The Cloud, Part 1: Deployment
Simply put, cloud computing enables an individual or global organization to avoid investment in physical infrastructure —including servers, storage, databases, networking and software – in favor of a “pay as you go” model. This translates into greater flexibility (up and down) based on need, built-in ubiquitous access and payment for only the services actually used. There is no compromise to security, privacy or control.
Not all cloud environments are the same, however, and no single type of cloud computing is right for every business. The size of your company, the location of your employees, the current setup, future growth plans and budget are all considerations when deciding on the best use and deployment method.
Public clouds are owned and operated by a third-party cloud service providers that provide computing resources (servers, storage, databases, etc.). All that’s required is an Internet connection. Amazon Web Services (AWS), Google Cloud and Microsoft Azure are examples of the leading Cloud providers. Don’t let the word “Public” cloud fool you; just because you use AWS, Google or Azure doesn’t mean your information is available to the public. Quite the contrary. With a public cloud provider, all hardware, software, and other supporting infrastructure is owned and managed by the cloud provider. They lease the use of their environments for a very competitive price. Netflix uses AMS for their Cloud Computing needs.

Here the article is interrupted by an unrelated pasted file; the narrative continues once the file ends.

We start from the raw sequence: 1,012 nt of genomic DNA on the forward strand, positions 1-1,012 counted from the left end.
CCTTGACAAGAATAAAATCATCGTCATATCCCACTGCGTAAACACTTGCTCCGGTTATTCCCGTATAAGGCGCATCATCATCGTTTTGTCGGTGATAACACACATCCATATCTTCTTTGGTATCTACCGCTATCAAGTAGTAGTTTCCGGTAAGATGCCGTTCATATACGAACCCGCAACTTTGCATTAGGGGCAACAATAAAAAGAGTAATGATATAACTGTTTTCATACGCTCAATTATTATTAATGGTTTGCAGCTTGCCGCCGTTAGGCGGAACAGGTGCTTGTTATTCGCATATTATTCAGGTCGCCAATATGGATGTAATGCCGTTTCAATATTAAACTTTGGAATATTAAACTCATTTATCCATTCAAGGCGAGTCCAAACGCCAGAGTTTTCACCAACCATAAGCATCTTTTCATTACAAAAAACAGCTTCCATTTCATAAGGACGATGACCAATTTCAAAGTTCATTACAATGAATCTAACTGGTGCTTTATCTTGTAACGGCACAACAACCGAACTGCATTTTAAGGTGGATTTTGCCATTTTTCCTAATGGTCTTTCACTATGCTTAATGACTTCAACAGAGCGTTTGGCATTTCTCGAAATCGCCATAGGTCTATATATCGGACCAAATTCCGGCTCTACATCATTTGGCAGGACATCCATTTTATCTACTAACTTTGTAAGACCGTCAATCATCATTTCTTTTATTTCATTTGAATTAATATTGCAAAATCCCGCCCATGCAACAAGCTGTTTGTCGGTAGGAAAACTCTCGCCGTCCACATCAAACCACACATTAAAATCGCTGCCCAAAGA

A private cloud is a cloud computing environment that is used exclusively by a single business or organization. A private cloud’s hardware is physically located on the company’s on-site datacenter or in rented space, but the hardware – and all associated maintenance and support – is the responsibility of the organization.
A hybrid cloud environment combines public and private (on premises) infrastructure, linked together through technology that allows data and applications sharing between them. By allowing data and applications to move between private and public clouds, a hybrid cloud provides businesses greater flexibility, more deployment options, and helps optimize existing infrastructure, security, and compliance.